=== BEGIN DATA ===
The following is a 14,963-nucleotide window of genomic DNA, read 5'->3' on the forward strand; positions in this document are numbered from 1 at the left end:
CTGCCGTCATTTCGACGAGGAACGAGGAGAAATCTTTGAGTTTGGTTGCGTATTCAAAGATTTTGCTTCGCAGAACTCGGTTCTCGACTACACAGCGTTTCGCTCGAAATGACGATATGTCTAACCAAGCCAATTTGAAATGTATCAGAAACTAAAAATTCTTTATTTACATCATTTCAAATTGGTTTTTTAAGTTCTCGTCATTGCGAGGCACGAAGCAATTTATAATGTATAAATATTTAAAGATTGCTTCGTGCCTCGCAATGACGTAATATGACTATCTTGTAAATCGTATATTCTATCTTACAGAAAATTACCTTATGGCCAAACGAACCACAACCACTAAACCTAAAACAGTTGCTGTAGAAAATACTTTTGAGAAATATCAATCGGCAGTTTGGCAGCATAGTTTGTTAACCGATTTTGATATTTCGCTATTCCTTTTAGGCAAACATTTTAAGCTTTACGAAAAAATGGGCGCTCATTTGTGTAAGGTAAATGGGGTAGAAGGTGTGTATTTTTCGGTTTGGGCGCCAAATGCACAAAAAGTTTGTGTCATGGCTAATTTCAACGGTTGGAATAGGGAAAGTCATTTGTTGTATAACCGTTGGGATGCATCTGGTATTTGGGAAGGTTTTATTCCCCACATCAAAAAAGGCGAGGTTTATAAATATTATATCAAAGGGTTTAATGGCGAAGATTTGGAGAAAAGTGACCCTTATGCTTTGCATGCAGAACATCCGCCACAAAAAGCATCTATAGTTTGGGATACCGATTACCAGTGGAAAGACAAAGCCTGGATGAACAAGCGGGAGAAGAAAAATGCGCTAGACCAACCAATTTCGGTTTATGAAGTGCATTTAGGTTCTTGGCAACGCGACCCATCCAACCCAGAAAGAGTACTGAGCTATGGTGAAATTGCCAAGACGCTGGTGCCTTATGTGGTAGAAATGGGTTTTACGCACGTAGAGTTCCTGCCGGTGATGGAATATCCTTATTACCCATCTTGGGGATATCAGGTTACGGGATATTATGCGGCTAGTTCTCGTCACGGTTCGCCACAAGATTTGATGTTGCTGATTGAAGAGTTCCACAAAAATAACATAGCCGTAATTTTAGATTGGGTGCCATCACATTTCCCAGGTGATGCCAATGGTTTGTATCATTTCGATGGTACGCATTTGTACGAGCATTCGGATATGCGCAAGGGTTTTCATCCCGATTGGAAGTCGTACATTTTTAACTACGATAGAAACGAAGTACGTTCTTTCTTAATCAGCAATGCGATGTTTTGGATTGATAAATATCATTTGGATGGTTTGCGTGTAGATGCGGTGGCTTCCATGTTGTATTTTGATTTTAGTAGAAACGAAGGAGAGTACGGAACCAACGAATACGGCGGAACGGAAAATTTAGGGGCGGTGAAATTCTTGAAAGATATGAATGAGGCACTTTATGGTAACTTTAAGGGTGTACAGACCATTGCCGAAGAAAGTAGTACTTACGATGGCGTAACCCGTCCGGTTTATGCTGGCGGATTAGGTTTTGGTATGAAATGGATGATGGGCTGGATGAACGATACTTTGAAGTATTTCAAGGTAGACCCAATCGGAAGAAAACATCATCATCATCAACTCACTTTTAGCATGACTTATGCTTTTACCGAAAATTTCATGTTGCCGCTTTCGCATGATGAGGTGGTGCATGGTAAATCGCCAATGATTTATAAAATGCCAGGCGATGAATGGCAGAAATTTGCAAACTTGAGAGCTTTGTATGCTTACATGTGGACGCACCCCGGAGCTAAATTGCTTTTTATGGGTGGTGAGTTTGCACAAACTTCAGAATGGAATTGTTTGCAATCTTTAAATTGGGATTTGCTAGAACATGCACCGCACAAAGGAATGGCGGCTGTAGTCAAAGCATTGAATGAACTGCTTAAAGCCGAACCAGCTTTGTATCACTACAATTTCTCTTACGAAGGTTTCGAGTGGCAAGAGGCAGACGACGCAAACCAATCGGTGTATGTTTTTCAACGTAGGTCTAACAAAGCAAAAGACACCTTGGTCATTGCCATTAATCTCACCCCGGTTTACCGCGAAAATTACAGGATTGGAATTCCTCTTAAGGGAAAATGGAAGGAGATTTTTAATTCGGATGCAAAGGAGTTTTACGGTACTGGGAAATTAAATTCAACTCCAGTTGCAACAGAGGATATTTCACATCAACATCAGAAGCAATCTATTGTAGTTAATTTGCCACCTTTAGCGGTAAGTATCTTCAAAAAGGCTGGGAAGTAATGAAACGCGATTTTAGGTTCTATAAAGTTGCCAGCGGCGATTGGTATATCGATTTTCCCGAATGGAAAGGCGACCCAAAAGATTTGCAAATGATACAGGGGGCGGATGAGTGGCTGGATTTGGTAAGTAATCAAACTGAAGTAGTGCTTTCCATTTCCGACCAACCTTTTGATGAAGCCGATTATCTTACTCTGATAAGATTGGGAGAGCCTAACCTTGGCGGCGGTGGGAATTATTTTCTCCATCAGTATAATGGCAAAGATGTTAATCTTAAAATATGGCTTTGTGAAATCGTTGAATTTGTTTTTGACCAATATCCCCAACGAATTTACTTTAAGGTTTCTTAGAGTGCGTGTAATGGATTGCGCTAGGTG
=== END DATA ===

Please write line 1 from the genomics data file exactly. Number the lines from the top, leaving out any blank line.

The following is a 14,963-nucleotide window of genomic DNA, read 5'->3' on the forward strand; positions in this document are numbered from 1 at the left end: